Burned-out after years of doing development work around the world, William Powers spent a season in a 12-foot-by-12-foot cabin off the grid in North Carolina, as recounted in his award-winning memoir Twelve by Twelve.
Could he live a similarly minimalist life in the heart of New York City? To find out, Powers and his wife jettisoned 80 percent of their stuff, left their 2,000-square-foot Queens townhouse, and moved into a 350-square-foot “micro-apartment” in Greenwich Village. Downshifting to a two-day workweek, Powers explores the viability of Slow Food and Slow Money, technology fasts and urban sanctuaries in his new book, New Slow City: Living Simply In The World's Fastest City.
If you're an Indo-Muslim-British-American actor who has spent more time in bars than mosques over the past few decades, turns out it's a little tough to explain who you are or where you are from.
In No Land's Man, Aasif Mandvi explores this and other conundrums through stories about his family, ambition, desire, and culture that range from dealing with his brunch-obsessed father, to being a high-school-age Michael Jackson impersonator, to joining a Bible study group in order to seduce a nice Christian girl, to improbably becoming America's favorite Muslim/Indian/Arab/Brown/Doctor correspondent on The Daily Show with Jon Stewart.
Initially a tropical storm, Sandy had grown into a hybrid monster. It charged across open ocean, picking up strength with every step, baffling meteorologists and scientists, officials and emergency managers, even the traditional maritime wisdom of sailors and seamen: What exactly was this thing? By the time anyone decided, it was too late. And then the storm made landfall.
Sandy was not just enormous, it was also unprecedented. As a result, the entire nation was left flat-footed. The National Oceanic and Atmospheric Administration couldn’t issue reliable warnings; the Coast Guard didn’t know what to do.
In Superstorm, journalist Kathryn Miles takes readers inside the maelstrom, detailing the stories of dedicated professionals at the National Hurricane Center and National Weather Service.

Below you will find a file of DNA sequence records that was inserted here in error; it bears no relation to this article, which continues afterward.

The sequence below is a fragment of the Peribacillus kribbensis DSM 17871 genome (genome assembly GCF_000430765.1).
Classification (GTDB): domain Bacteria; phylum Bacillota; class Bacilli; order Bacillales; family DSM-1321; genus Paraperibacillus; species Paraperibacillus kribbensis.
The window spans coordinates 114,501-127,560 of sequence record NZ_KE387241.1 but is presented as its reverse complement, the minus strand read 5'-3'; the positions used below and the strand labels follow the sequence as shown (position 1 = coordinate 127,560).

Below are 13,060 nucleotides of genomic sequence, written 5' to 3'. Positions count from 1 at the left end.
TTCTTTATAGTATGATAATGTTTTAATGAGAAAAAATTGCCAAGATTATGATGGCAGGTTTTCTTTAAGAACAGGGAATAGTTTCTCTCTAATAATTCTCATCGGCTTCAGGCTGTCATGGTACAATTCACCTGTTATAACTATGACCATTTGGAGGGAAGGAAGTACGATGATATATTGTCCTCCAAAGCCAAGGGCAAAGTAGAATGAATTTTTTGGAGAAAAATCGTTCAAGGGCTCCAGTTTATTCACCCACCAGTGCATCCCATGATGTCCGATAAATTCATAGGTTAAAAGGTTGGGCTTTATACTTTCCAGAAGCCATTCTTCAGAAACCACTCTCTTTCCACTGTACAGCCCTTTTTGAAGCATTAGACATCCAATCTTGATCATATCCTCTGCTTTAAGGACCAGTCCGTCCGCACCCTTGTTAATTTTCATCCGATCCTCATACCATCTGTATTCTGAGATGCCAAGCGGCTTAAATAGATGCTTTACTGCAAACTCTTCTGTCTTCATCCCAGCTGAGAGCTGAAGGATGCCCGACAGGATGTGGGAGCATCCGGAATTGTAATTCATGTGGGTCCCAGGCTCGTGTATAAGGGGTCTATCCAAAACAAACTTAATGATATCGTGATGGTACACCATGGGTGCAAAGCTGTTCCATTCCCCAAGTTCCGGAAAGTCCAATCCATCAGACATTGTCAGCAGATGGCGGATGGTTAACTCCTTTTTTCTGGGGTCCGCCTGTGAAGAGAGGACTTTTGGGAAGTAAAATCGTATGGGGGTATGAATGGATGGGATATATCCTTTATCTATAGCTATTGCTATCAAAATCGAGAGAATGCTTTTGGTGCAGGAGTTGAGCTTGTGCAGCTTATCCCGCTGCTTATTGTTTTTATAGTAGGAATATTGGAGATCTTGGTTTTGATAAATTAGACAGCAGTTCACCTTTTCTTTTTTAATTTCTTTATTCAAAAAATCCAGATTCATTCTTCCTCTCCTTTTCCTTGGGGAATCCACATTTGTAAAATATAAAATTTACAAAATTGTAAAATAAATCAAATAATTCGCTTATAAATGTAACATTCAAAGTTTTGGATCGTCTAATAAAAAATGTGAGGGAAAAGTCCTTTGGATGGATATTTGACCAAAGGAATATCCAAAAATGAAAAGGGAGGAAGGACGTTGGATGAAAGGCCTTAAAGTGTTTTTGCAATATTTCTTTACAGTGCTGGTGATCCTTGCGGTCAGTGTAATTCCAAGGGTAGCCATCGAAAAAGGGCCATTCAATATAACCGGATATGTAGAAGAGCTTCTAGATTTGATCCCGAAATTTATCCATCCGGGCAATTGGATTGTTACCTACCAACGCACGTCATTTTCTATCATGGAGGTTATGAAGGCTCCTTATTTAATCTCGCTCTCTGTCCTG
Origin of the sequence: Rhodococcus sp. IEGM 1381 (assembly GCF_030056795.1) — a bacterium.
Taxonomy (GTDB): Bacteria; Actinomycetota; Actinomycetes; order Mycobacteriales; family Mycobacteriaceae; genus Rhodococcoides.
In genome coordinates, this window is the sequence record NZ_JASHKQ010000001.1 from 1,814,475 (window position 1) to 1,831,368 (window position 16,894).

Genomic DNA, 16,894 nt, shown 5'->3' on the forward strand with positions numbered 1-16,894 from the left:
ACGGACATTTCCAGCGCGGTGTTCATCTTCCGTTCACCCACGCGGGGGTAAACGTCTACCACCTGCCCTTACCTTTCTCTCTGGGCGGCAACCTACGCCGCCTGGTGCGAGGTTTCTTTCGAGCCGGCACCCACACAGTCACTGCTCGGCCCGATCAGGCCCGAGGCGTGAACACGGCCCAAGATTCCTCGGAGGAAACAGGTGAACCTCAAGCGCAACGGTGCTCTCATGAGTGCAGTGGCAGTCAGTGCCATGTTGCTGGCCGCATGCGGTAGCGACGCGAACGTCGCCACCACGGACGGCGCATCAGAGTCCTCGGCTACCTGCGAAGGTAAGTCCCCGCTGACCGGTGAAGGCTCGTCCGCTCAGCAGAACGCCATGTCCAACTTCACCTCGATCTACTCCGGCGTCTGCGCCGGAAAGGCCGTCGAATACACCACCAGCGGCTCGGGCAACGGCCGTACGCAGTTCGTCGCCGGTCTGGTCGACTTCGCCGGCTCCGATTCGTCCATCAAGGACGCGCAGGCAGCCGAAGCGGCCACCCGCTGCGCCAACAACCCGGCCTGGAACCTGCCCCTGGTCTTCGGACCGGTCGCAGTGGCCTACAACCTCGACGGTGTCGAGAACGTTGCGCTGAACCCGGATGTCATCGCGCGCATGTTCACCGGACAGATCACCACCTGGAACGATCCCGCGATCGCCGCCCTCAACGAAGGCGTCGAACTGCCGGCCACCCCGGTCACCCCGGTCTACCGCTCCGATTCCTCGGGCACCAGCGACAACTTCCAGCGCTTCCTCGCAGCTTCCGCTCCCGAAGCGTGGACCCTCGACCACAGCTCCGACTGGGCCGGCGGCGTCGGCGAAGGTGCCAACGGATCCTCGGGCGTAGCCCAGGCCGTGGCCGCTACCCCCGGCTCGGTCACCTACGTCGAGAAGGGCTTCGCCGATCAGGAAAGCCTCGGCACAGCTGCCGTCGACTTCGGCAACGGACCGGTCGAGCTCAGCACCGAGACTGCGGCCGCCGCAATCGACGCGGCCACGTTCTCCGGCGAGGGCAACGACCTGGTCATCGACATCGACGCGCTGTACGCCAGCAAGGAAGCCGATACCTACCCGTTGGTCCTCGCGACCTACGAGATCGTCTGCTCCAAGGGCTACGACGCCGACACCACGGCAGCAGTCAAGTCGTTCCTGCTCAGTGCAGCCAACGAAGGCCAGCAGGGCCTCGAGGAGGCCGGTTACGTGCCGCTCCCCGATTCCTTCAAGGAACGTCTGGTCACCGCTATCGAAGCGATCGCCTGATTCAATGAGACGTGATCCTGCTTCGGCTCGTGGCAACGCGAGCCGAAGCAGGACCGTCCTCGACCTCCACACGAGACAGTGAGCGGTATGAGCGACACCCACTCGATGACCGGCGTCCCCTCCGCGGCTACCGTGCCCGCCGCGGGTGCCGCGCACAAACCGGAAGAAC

The follow-up to the award-winning anthology Goodbye to All That, Never Can Say Goodbye is also a celebration of New York, featuring contributions from luminaries such as Elizabeth Gilbert, Susan Orlean, Rosanne Cash, Nick Flynn, Whoopi Goldberg, Phillip Lopate, Owen King, Alexander Chee, and many others. Author and editor Sari Botton joins us this morning.
Based on one of the great unsolved murders in mob history, and the rise-and-fall of a real-life hero, The Big Crowd tells the sweeping story of Charlie O’Kane. He is the American dream come to life, a poor Irish immigrant who worked his way up from beat cop to mayor of New York at the city’s dazzling, post-war zenith. Famous, powerful, and married to a glamorous fashion model, he is looked up to by millions, including his younger brother, Tom. So when Charlie is accused of abetting a shocking mob murder, Tom sets out to clear his brother’s name while hiding a secret of his own.
The Statue of Liberty has become one of the most recognizable monuments in the world: a symbol of freedom and the American Dream. In her new book, Liberty’s Torch: The Great Adventure to Build the Statue of Liberty, journalist Elizabeth Mitchell tells the story of the envisioning, funding and building of the Statue of Liberty - dispelling long-standing myths around its creation.
We all know the legend that the statue was a gift from France, but that implies that the government of France gave it to the government of America. In reality, it was the inspiration of the French sculptor, Frédéric Auguste Bartholdi, hungry for fame and adoration.
New York University's Skirball Center for the Performing Arts is the premier venue for the presentation of cultural and performing arts events for NYU and lower Manhattan. Since opening in 2003, the 860-seat Skirball Center has been an educational and community building resource, providing NYU's first large-scale, professional performance space on campus. Through university events, presentations, and partnerships, the Skirball Center offers a unique multi-arts performance program in its intimate proscenium theater located on the south of Washington Square in the heart of Greenwich Village.